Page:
growing food : LUSENET : TimeBomb 2000 (Y2000) : One Thread

I know nothing about growing food, but am trying to learn. I have some potatoes sprouting beautifully in a dark corner of my house, and to my dismay I have discovered evidence of mice. Funny enough they did not even nibble the potatoes, just left their usual calling card. In your opinion, can these potatoes still be used for planting or would they carry germs now? Sorry if this is a totally stupid question. I visit this forum every day. Especially enjoy "old git". Thank you.

-- citygirl (, May 06, 1999


Cut the sprouting potatoes into sections, each section should have one viable "eye", or spot where the sprout comes out. Plant about 3 inches deep. Watch carefully for potato beetles. Pick them off and drop them in a can filled with kerosene. Do not worry about the mice! I'm an old West Tennessee farm boy who has grown almost everything! E-mail me for more details.

-- Tennessean (, May 06, 1999.

Ok, I've got the potatoes planted....and they're coming up with green leaves.

Now, when do I dig them up & how do I know they're ready??

Thanks in advance

-- texan (, May 06, 1999.


You can try and it might work. You would be better-off planting certified seed potato(e)s. Any germs present probably won't affect you but may destroy your crop. Texan: Depends on the variety and what you want to do with them. I grow mostly Yukon gold and German/Russian finger. I let the vines die back and the skins harden.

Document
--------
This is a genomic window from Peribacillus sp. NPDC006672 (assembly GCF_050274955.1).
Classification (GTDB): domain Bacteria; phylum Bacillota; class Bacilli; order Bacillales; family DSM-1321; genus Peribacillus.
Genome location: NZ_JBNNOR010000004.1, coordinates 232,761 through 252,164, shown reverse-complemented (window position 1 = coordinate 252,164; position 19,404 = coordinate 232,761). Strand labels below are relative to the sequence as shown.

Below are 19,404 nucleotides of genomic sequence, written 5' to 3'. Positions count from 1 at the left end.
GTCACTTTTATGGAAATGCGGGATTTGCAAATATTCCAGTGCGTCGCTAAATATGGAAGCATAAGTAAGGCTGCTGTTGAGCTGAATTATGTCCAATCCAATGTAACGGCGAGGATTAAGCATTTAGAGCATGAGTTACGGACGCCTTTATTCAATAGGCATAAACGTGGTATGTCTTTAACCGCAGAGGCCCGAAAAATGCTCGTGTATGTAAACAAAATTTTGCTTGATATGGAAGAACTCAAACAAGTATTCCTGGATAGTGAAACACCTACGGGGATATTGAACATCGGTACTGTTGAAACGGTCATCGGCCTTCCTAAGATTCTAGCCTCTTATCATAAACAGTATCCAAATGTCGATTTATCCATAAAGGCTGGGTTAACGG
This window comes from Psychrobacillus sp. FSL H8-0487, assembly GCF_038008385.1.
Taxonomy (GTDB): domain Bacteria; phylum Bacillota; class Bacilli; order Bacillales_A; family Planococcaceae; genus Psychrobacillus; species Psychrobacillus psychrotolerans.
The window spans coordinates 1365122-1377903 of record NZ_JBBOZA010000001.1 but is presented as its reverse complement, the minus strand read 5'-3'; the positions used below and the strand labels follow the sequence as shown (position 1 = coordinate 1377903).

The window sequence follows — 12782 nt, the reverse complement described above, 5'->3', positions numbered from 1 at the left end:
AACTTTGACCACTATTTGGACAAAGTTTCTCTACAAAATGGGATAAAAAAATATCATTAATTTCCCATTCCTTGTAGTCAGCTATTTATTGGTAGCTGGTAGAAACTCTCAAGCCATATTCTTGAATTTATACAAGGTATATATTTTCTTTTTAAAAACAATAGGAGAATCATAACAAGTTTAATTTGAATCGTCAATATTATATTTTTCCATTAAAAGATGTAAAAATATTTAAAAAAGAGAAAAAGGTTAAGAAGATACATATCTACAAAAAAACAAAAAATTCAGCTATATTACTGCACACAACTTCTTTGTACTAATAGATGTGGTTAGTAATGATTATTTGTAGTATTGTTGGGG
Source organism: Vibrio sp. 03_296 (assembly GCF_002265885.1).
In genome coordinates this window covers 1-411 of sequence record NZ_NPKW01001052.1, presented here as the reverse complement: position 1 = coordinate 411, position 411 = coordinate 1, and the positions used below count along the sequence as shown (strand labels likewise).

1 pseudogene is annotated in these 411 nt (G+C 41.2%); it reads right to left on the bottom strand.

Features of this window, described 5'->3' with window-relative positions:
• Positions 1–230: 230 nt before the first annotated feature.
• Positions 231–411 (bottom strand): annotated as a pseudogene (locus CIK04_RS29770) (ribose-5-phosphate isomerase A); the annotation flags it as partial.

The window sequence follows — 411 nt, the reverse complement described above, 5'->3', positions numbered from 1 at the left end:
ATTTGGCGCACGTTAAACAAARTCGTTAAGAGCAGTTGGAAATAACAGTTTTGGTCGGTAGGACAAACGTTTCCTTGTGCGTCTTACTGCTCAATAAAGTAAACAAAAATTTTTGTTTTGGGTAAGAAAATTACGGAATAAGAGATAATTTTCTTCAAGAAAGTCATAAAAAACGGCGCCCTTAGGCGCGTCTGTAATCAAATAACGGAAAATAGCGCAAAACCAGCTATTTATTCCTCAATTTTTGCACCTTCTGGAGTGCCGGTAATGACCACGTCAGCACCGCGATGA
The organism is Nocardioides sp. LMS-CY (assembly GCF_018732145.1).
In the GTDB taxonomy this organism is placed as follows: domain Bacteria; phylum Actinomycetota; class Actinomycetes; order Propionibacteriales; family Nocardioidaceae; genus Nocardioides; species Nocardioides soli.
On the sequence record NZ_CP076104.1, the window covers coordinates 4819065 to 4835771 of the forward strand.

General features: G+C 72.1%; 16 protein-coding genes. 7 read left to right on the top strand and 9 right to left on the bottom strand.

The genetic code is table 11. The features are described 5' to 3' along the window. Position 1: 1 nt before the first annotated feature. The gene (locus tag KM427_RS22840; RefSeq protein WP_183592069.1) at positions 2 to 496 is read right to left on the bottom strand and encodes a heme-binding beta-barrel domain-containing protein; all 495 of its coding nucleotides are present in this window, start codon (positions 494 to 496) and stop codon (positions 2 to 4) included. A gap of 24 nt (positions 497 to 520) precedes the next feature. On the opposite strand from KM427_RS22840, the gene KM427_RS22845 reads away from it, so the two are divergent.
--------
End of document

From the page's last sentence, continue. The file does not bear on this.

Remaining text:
-- Z1X4Y7 (, May 06, 1999.

Re: harvesting potatoes- when the vines die back is usually a good time to di g them up. check after flowering and pull a few "new" potatoes for yummy eating.

Re; mouse- germs- no problem. But- it's best to use certified seed potatoes or save your own. Grocery store stuff is iffy. there's much potatoe disease out there- late blight is a major problem so you want to get good clean stock. Don't plant diseased rotting potatoes- green ones are o.k. to plant however. Also- you'll want to plant ones that will grow well for your region. Here for instance, I plant early and mid-season varieties that are scab resistant.

-- anita (, May 06, 1999.

I agree completely with Anita, to some extent. What she says is true. But, the biggest problem with non-certified potato(e)s is virus infection. It is bad.


-- Z1X4Y7 (, May 06, 1999.

City Girl,

Do yourself a favor and visit the local agricultural extension agent. You'll find scads of FREE pamphlets about growing stuff, and what stuff, for your area, how to store it, keep the bugs away... We've found their information to be very valuable (worth much more than you pay for it) and just the planting charts alone are worth a trip down there.


-- Kay (, May 06, 1999.

CG - if you scroll down to the "Food" archive and use your edit-find button to locate "potato," I believe you'll find out more about potatoes than you ever wanted to know!

-- Old Git (, May 06, 1999.

Thank you all so much! I am not in a position to leave the city, but I work for the local municipal governnment and am doing my best to spread the word and have local agencies prepare to help. Maybe we won't need them, but they should have a plan.

-- citygirl (, May 06, 1999.

watch out for mouse droppings they can contain the hanta virus which can be deadly. Breathig the dust is the path of infection I believe.

-- will (, May 08, 1999.

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